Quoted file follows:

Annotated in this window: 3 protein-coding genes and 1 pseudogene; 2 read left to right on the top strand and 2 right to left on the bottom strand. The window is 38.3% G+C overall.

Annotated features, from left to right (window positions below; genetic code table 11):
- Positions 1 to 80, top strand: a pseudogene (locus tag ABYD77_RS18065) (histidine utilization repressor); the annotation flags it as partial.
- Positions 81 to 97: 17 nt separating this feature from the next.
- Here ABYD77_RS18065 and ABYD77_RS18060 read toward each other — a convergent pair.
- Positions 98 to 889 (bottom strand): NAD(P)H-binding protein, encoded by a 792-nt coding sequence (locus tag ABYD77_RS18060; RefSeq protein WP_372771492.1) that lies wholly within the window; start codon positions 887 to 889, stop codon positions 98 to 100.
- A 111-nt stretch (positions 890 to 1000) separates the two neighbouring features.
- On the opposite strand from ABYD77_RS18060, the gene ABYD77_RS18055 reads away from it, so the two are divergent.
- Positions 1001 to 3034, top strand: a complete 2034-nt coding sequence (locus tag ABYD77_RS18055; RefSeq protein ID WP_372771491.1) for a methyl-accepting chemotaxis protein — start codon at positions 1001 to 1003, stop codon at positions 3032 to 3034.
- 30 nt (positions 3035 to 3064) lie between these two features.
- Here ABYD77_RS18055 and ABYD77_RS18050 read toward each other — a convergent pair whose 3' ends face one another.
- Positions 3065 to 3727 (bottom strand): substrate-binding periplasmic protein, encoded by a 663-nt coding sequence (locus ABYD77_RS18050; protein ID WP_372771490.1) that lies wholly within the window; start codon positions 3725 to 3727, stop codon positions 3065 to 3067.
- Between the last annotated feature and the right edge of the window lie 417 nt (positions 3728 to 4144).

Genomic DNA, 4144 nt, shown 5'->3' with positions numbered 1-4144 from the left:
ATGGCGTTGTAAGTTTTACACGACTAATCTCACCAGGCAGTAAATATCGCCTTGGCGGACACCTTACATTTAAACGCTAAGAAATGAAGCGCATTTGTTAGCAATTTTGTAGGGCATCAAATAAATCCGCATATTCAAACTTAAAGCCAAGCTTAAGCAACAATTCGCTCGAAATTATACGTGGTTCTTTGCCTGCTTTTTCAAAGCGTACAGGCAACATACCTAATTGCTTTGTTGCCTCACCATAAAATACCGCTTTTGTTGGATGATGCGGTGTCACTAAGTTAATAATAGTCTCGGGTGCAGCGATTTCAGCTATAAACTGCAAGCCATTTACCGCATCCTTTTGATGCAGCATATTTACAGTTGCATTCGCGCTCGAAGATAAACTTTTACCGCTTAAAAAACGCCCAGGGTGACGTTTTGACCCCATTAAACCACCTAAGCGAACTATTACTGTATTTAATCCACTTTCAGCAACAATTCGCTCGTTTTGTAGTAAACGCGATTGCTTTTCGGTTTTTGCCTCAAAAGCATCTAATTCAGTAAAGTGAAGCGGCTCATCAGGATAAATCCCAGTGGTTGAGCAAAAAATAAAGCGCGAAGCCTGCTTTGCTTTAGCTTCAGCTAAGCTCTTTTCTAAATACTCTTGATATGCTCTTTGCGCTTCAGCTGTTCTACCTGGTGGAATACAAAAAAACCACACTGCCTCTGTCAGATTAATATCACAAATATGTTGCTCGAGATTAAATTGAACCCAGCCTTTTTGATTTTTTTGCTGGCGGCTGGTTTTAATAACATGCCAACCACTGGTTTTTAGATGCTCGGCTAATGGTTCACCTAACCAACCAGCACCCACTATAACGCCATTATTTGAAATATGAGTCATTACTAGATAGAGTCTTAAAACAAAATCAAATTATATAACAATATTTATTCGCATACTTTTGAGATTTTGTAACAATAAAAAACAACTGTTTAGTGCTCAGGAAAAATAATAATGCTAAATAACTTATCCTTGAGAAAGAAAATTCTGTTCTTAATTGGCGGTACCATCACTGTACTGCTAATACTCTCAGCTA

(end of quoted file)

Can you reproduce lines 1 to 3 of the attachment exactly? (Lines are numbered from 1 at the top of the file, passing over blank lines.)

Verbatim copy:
Annotated in this window: 3 protein-coding genes and 1 pseudogene; 2 read left to right on the top strand and 2 right to left on the bottom strand. The window is 38.3% G+C overall.

Annotated features, from left to right (window positions below; genetic code table 11):
- Positions 1 to 80, top strand: a pseudogene (locus tag ABYD77_RS18065) (histidine utilization repressor); the annotation flags it as partial.